- Donald Bullock, Usher-Collier Heights Elementary School testing coordinator ($1 million bond)

- Theresia Copeland, Benteen Elementary School testing coordinator ($1 million bond -- bonded out)

- Gregory Reid, Parks Middle School assistant principal ($1 million bond -- bonded out)

- Sandra Ward, Parks Middle School testing coordinator ($10,000 bond -- bonded out)

- Lisa Terry, Humphries Elementary School teacher ($50,000 bond - bonded out)

- Ingrid Abella-Sly, Humphries Elementary School teacher ($50,000 bond - bonded out)

- Sheridan Rogers, Gideons Elementary testing coordinator ($50,000 bond) 

- Starlette Mitchell, Parks Middle School teacher ($50,000 bond - bonded out)

- Wendy Ahmed, Humphries Elementary teacher ($50,000 bond -- bonded out)

- Armstead Salters, Gideons Elementary principal (bonded out)

- Tabeeka Jordan, Deerwood Elementary assistant principal ($10,000 bond - bonded out)

- Dessa Curb, Dobbs Elementary teacher ($60,000 bond - bonded out)

- Gloria Ivey, Dunbar Elementary teacher ($50,000 bond - bonded out)

- Sheila Evans, Benteen Elementary teacher ($400,000 bond - bonded out)

- Carol Dennis, Kennedy Middle School secretary ($20,000 bond - bonded out)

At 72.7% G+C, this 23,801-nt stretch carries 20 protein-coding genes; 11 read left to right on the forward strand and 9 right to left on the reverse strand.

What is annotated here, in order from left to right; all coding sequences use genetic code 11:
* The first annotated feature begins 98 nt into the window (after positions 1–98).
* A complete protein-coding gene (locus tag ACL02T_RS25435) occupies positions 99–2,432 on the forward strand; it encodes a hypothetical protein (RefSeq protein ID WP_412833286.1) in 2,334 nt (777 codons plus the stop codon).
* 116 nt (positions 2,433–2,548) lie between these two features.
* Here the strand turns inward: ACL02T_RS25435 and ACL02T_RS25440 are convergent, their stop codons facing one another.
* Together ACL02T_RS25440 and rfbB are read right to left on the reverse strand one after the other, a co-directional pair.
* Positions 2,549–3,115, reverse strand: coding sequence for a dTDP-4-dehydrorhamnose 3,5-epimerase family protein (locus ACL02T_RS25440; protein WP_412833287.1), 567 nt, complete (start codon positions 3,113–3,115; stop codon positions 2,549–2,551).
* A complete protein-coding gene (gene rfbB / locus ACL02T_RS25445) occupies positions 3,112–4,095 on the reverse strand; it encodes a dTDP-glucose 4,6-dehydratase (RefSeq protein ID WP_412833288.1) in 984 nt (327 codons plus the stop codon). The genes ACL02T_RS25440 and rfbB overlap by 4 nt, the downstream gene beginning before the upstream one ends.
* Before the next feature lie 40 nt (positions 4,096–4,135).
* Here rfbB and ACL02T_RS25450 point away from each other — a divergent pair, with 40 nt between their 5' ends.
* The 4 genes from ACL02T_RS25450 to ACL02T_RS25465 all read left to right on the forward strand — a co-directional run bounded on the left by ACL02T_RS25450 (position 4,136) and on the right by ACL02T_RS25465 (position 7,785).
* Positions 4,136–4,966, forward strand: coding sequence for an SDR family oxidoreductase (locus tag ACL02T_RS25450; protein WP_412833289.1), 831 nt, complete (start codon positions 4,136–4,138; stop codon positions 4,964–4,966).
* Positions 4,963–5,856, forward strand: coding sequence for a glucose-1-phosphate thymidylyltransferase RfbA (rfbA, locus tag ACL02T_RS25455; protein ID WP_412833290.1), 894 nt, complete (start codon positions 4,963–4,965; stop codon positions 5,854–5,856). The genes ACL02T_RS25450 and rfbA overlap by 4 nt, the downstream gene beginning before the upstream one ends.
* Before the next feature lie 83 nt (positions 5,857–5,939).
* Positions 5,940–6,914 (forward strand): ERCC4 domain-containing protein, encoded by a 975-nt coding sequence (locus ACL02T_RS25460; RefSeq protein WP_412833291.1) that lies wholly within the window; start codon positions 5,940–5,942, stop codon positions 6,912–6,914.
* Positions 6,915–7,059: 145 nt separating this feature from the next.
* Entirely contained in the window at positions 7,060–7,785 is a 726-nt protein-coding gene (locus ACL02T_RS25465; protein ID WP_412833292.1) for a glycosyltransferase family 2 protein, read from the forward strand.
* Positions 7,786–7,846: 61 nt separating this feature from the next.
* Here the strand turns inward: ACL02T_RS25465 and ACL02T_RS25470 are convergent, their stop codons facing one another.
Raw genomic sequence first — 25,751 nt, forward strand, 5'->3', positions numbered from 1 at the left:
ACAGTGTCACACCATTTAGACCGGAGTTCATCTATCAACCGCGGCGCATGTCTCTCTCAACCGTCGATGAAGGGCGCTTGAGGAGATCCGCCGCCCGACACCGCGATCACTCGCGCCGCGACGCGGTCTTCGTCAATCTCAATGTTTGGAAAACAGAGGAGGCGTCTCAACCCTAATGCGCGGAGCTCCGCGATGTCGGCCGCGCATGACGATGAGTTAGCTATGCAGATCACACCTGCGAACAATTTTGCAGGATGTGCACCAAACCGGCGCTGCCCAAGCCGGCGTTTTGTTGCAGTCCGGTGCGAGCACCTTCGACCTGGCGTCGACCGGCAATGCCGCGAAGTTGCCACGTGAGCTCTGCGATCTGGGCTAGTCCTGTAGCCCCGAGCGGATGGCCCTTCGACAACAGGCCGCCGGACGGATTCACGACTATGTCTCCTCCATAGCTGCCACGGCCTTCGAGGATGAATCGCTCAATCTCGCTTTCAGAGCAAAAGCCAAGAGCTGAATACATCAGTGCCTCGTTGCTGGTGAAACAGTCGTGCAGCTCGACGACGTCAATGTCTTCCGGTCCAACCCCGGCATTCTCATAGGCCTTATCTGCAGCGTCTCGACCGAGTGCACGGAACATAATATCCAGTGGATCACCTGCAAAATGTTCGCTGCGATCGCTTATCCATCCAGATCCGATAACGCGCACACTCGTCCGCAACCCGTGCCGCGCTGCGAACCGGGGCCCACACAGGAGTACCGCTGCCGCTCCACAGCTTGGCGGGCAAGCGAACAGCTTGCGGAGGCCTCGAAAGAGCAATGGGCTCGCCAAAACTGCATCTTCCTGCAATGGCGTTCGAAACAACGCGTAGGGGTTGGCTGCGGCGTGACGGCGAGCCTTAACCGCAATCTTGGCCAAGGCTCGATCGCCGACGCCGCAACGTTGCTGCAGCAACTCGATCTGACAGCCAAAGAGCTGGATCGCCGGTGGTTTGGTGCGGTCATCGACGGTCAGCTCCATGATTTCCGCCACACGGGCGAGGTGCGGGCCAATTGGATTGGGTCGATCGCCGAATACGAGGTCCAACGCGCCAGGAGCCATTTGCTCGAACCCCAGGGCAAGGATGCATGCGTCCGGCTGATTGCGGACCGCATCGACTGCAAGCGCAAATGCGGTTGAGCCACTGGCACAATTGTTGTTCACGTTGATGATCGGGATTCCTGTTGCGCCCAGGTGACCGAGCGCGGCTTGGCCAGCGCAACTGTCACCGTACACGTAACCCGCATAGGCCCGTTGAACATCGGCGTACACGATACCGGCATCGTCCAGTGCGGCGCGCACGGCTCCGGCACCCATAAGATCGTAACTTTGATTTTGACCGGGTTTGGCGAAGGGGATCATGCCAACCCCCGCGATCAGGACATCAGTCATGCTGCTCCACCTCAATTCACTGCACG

- Angela Williamson, Dobbs Elementary School teacher ($60,000 bond - bonded out)

- Christopher Waller, Parks Middle School principal (bonded out)

- Pamela Cleveland, Dunbar Elementary teacher (bonded out)

- Shani Robinson, Dunbar Elementary teacher (bonded out)

- Dana Evans, Dobbs Elementary principal (bonded out)

- Francis Mack, D.H. Stanton Elementary testing coordinator (bonded out)

- Kimberly Oden, Parks Middle teacher (bonded out)

- Shayla Smith, Dobbs Elementary teacher (bonded out)

- Derrick Broadwater, Dobbs Elementary teacher (bonded out)

- Diane Buckner-Webb, Dunbar Elementary teacher (bonded out)

- Clarietta Davis, Venetian Elementary principal (bonded out)

- Lera Middlebrooks, Dunbar Elementary testing coordinator (bonded out)

- Dr. Luscious Brown, Kennedy Middle principal (bonded out)

- Willie Davenport, D.H. Stanton principal (bonded out)

CLICK HERE TO SEE MUG SHOTS OF APS EDUCATORS INDICTED

Former human resources officer Millicent Few's bond was reduced to $10,000 according to Flanagan. She surrendered overnight, and bonded out early Wednesday. 

CLICK HERE FOR A LIST OF THOSE INDICTED AND THEIR CHARGES

Flanagan says those who turned themselves in will not have first hearing appearances because they have already been indicted. They may post the bond amounts on the warrants or attorneys may petition the superior court judge assigned to the case for a bond modification hearing at the Fulton County courthouse.